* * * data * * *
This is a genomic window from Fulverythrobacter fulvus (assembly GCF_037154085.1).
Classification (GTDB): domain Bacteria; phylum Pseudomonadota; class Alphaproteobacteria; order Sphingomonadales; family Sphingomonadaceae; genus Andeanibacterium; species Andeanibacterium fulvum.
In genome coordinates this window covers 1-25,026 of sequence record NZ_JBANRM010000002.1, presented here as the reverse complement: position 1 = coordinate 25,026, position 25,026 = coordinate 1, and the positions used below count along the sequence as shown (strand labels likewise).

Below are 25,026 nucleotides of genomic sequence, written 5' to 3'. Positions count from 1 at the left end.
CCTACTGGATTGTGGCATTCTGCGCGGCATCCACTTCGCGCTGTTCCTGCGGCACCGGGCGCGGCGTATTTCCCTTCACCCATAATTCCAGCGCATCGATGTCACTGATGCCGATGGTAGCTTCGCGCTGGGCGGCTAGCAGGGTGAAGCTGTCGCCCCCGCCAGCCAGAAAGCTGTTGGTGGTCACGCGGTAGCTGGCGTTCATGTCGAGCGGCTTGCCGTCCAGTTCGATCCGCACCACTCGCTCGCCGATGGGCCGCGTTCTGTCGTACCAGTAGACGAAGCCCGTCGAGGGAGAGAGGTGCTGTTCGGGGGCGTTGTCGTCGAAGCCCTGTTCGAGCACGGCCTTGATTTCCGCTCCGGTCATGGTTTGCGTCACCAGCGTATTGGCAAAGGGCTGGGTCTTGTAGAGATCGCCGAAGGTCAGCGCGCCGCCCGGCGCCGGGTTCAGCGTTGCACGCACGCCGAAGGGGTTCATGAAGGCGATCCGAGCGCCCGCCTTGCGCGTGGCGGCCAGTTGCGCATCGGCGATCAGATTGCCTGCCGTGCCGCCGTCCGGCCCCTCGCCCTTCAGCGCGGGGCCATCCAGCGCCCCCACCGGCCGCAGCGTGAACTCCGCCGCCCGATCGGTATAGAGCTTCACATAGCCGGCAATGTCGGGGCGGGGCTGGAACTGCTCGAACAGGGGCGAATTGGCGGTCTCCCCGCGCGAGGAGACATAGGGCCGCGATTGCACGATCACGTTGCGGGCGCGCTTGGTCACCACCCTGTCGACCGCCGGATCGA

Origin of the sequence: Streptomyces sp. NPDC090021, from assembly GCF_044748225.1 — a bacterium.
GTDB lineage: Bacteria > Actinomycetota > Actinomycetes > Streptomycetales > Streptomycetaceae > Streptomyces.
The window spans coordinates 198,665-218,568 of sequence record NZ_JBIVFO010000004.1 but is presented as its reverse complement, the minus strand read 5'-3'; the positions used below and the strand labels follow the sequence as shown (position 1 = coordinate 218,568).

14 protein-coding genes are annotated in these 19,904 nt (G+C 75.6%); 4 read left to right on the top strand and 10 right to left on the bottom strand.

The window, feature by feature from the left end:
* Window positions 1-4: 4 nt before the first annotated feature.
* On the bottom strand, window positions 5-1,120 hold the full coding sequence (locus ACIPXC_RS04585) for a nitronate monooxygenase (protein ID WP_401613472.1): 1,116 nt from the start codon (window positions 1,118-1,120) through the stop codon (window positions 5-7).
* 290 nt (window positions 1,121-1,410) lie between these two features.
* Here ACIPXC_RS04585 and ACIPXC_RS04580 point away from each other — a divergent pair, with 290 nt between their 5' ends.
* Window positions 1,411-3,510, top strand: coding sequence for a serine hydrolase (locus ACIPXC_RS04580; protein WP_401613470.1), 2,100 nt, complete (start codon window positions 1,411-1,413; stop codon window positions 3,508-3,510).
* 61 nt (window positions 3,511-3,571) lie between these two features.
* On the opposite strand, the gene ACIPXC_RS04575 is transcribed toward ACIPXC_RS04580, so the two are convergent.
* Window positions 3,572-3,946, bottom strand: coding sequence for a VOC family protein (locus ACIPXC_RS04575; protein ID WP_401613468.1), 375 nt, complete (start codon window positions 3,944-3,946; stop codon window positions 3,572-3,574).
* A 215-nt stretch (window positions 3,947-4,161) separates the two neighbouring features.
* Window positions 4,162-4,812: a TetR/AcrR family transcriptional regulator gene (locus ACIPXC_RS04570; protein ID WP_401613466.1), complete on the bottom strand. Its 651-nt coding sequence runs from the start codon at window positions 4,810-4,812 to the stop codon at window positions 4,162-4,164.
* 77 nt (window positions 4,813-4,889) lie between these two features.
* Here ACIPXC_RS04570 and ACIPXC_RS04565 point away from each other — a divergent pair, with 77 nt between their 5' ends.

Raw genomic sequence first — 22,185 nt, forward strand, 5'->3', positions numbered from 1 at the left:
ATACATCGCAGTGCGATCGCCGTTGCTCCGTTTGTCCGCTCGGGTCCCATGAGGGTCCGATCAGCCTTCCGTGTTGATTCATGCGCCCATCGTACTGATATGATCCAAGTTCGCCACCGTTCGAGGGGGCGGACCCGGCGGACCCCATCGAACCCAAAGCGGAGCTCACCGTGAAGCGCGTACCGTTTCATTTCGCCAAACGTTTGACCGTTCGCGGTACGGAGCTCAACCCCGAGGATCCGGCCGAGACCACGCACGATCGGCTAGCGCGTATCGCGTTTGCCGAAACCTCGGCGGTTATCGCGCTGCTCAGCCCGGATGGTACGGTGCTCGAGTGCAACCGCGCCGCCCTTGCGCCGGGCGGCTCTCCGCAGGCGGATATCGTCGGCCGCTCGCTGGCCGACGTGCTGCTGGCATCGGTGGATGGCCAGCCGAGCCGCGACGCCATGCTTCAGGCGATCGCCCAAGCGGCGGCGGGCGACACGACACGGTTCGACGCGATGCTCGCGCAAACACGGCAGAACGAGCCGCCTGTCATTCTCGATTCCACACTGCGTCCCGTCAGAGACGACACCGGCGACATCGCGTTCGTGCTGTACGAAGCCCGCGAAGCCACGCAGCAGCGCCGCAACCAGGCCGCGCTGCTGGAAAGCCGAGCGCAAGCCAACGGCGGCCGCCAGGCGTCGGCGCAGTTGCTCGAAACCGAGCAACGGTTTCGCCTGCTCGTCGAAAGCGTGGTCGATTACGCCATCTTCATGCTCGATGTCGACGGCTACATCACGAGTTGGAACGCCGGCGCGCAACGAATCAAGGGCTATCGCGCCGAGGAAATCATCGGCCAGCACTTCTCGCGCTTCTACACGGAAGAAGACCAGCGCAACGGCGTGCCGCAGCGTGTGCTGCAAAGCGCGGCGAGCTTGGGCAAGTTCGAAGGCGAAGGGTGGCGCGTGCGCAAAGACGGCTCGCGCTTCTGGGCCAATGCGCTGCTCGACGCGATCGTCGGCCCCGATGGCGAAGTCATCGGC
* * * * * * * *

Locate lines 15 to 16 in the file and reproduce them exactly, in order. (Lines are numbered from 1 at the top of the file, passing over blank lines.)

* Window positions 1,411-3,510, top strand: coding sequence for a serine hydrolase (locus ACIPXC_RS04580; protein WP_401613470.1), 2,100 nt, complete (start codon window positions 1,411-1,413; stop codon window positions 3,508-3,510).
* 61 nt (window positions 3,511-3,571) lie between these two features.